By Roy Mabasa
Foreign Affairs Secretary Teodoro Locsin Jr. made a surprise appearance at the Czech Republic National Day celebration Saturday night where he joined the almost 500 guests who feasted on the overflowing Czech’s pilsner beer which became this year’s theme for the festivity.
In a tweet on Sunday, Locsin admitted that he consumed half of the mug filled with cold Czech beer during the ceremonial toast with Czech Ambassador to the Philippines Jana Šediva, and called the event as “one of the most fun national days ever.”
“Sip? I didn’t stop until she (Šediva) stopped at half the mug. I will never concede in that category. One of the most fun national days ever,” the DFA secretary said in a comment on a photo showing him and the Czech envoy while doing the ceremonial beer drinking.
Called “Czech Beer Night”, Šediva said the Embassy opted to deviate from the usual conduct of national day celebrations and instead celebrate it in a “unique” way involving many facets of its ties to the Philippines. Beer drinking is deeply embedded in both the Czech and Filipino cultures.
The Czech envoy acknowledged Locsin’s presence and asked him to climb up the stage, to which the secretary said, “I don’t have a set speech because this is the last place you want to give a set speech.”
The Czech National Day event also coincided with the 30th anniversary commemoration of the Velvet Revolution, a peaceful revolution led by students and dissidents that occurred on November 17, 1989. The movement transformed former Communist Czechoslovakia into what is now a democratic state of the Czech Republic.
In an impromptu speech at the Czech National Day, Locsin recalled the moments of the non-violent uprising in that Eastern European country that took place more than three years after the 1986 EDSA Revolution. Locsin was then President Corazon Aquino’s speechwriter.
He referred to writer Vaclav Havel, one of the central figures in the Velvet Revolution, as his “competitor.”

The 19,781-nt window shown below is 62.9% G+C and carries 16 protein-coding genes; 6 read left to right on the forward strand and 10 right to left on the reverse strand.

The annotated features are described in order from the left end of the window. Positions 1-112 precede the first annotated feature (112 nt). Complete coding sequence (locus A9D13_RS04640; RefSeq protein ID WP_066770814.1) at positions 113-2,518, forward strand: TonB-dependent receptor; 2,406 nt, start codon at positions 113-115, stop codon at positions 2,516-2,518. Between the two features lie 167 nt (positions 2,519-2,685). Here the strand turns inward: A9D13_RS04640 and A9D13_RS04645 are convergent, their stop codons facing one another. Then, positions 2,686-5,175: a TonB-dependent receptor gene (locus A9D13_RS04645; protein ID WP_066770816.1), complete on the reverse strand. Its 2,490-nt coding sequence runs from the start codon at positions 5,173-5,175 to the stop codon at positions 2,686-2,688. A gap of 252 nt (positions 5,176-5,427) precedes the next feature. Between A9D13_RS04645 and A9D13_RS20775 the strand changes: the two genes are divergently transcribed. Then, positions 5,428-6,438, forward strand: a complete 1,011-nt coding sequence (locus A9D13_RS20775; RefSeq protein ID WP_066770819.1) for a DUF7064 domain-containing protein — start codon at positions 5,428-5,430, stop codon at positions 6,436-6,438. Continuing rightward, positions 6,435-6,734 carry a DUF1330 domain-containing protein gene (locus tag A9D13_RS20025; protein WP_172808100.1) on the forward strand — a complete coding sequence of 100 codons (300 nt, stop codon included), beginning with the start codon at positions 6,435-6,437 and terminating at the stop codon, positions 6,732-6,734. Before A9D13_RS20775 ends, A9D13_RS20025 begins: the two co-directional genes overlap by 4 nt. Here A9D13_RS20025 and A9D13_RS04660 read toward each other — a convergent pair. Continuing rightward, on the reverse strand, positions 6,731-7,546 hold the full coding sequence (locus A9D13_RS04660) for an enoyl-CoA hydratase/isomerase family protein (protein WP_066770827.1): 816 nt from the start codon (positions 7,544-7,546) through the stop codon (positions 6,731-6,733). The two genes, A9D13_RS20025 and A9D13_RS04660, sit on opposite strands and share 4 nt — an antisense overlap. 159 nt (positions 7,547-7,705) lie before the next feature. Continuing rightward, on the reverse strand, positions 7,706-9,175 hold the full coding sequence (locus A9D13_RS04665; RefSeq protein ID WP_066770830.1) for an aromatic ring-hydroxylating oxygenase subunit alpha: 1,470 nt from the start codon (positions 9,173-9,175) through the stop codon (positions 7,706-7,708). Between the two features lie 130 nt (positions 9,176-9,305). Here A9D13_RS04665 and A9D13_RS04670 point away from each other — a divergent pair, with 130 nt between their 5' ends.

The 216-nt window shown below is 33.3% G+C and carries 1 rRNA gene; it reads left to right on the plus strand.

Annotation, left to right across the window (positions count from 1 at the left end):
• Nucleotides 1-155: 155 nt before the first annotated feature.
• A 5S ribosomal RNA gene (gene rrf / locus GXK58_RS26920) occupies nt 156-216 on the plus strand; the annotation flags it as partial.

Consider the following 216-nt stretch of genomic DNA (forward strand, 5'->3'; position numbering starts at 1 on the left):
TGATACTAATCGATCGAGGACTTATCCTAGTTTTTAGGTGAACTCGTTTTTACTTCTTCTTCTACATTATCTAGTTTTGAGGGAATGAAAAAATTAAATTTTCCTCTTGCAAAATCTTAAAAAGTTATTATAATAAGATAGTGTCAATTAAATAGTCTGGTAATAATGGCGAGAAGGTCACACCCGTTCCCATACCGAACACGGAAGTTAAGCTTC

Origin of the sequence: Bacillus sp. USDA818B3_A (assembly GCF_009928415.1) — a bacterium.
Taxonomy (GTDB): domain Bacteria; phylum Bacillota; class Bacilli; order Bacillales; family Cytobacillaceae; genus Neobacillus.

“I remember the Velvet Revolution and at that time I was speechwriter for President Aquino and we had our People Power Revolution and for me, Vaclav Havel was my competitor. Anybody who could write that well was someone I have to beat with the same activity…,” he said.
Havel would later serve as the last President of Czechoslovakia from 1989 until its dissolution in 1992, and then as the first President of what is now the Czech Republic from 1993 to 2003.
Locsin’s presence at the Czech National Day came a bit of a surprise to some following his recent unsavory tweets against countries which voted in favor of an Iceland-sponsored resolution to launch an independent probe into alleged crimes committed under the Philippine government’s “war-on-drugs” campaign.
The Czech Republic was among the 18 other countries that supported the resolution which was approved by the United Nations Human Rights Council (UNHRC) in July 2019.
During the UNHRC voting, 15 countries abstained while 14 others opposed the resolution.
In the aftermath of the narrow voting, Locsin downplayed the effect of the Iceland Resolution and even threatened those countries who supported it with “far-reaching consequences.”
“Actually no effect but for those who voted to insult us, the consequences will be far reaching,” Locsin said in one of his tweets posted in July this year.
Early last month, the foreign affairs chief said in a tweet that he had prohibited representatives of his department from attending the celebrations of countries that favored the Iceland resolution.